I am a multidisciplinary artist whose practice involves uncovering physical objects from the strata of human activity and re-contextualizing them. Part child and part archaeologist I am drawn to both to the prima materia of ossified and earthy materials as well as colorful and glittering objects and am constantly on the quest for unearthing new materials. Once brought to the surface the object then needs to be put into the context of a larger narrative. Through a process that I call signal jamming the commonly accepted meaning of the object is ultimately subverted.
The starting point of the physical object is important because it is something everyone can agree on. We can look at it, touch it, rub or hit each other with it. Its reality is unmistakable. But once this object is given a name it becomes a symbol and is taken out of the physical world and brought into the world of ideas. As humans we create and use symbols to navigate existence but then collectively get mesmerized by them. My work as an artist is to interrupt the status quo transmission. But rather than replace one form of propaganda with another I am interested in freeing the object and ultimately the participant from the world of competing dogmas. I strive towards this by using a startling juxtaposition in both composition and materials whereby novelty is compelled to emerge out of familiar objects. The artifacts produced do not hide their origin so the trick that is played is upfront, thereby revealing the artifice and ubiquity of the art-making process.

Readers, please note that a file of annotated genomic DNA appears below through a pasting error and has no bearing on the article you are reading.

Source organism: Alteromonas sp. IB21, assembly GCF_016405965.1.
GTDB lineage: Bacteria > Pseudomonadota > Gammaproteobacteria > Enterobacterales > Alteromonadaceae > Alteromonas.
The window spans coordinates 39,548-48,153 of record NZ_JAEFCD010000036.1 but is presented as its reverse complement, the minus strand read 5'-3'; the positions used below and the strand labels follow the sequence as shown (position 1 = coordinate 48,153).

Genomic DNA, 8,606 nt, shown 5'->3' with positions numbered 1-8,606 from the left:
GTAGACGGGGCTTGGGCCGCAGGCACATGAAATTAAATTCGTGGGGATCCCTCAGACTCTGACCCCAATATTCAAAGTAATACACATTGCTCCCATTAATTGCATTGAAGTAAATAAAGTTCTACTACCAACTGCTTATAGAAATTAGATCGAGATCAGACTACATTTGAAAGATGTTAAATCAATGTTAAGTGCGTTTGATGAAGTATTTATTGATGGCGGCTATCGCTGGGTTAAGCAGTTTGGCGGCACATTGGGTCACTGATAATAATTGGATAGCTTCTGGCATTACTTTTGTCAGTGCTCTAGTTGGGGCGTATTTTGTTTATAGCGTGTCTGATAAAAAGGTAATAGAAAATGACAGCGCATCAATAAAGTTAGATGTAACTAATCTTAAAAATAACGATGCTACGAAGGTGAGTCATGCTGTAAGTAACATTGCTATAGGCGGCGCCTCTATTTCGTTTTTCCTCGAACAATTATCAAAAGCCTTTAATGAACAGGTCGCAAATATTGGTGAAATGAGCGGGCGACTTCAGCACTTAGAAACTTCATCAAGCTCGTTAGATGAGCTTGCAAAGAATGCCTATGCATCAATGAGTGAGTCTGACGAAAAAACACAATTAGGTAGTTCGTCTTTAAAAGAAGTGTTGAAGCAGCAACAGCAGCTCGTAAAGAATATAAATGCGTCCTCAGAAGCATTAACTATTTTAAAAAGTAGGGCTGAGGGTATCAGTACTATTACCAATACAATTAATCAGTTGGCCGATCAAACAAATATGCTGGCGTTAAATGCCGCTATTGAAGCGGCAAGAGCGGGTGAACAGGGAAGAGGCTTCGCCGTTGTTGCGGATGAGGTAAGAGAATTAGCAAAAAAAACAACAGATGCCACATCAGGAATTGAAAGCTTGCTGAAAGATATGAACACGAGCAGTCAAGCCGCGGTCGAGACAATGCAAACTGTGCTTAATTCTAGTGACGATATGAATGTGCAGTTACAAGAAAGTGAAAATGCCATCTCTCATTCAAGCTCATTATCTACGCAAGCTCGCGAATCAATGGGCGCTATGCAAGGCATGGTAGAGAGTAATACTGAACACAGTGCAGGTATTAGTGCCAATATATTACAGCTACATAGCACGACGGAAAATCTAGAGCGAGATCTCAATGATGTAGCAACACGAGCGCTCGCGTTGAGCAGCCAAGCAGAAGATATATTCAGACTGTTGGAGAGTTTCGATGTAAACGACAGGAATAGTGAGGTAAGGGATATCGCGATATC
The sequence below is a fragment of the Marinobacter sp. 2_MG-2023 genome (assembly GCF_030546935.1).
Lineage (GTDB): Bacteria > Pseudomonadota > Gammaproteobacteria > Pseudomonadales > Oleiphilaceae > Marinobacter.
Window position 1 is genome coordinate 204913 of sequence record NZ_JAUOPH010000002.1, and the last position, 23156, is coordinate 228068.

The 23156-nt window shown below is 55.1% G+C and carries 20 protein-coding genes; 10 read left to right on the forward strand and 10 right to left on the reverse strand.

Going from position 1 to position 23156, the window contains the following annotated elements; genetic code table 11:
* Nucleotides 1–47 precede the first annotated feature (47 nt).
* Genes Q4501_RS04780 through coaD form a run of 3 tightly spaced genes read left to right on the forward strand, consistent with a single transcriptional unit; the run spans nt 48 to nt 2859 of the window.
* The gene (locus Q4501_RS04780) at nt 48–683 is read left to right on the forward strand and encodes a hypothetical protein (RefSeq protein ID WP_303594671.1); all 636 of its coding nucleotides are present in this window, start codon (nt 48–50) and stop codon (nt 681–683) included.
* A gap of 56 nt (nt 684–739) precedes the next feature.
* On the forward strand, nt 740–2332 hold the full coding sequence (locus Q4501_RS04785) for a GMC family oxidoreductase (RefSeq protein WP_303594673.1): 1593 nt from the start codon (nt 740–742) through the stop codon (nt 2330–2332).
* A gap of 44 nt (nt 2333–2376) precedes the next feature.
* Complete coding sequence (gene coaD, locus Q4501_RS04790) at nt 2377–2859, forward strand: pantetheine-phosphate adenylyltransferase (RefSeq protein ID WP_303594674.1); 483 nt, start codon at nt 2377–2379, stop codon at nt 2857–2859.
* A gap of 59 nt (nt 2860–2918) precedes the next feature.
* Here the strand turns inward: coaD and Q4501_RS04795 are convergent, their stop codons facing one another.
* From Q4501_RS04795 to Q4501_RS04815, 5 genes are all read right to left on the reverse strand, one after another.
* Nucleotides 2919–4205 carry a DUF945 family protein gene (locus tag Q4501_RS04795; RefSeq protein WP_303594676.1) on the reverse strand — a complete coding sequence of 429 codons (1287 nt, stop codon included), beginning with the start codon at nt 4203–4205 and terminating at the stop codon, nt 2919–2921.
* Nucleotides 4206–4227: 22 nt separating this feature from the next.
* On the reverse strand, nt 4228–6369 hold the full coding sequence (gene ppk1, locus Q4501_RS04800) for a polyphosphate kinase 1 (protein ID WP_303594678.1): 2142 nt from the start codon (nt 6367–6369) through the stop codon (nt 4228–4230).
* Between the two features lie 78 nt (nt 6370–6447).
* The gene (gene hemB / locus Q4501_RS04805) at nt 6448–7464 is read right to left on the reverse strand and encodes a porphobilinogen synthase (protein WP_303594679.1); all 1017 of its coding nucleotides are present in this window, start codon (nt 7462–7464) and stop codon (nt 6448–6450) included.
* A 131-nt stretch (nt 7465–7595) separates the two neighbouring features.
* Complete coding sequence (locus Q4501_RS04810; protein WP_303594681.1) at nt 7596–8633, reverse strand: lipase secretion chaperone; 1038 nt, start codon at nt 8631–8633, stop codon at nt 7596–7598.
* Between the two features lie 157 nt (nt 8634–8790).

This realization started with the series of skulls on which I grew crystals. I began by attempting exact clay replicas of animal skulls and realized that the actual skulls were far superior works of art compared to my attempted intervention. The skulls, like massed produced objects in factories, simply cannot be perfected though the crystals bring them into a new dimension. I do not claim the mantle of the all-powerful artist who simply points and art is invoked, but rather that of an archaeologist. Through careful excavation physical objects are collected that help piece together the narrative of a fallen civilization. The artifacts that I uncover place our current obsession with the present into a larger historical context while calling into question our common perceptions about life and death.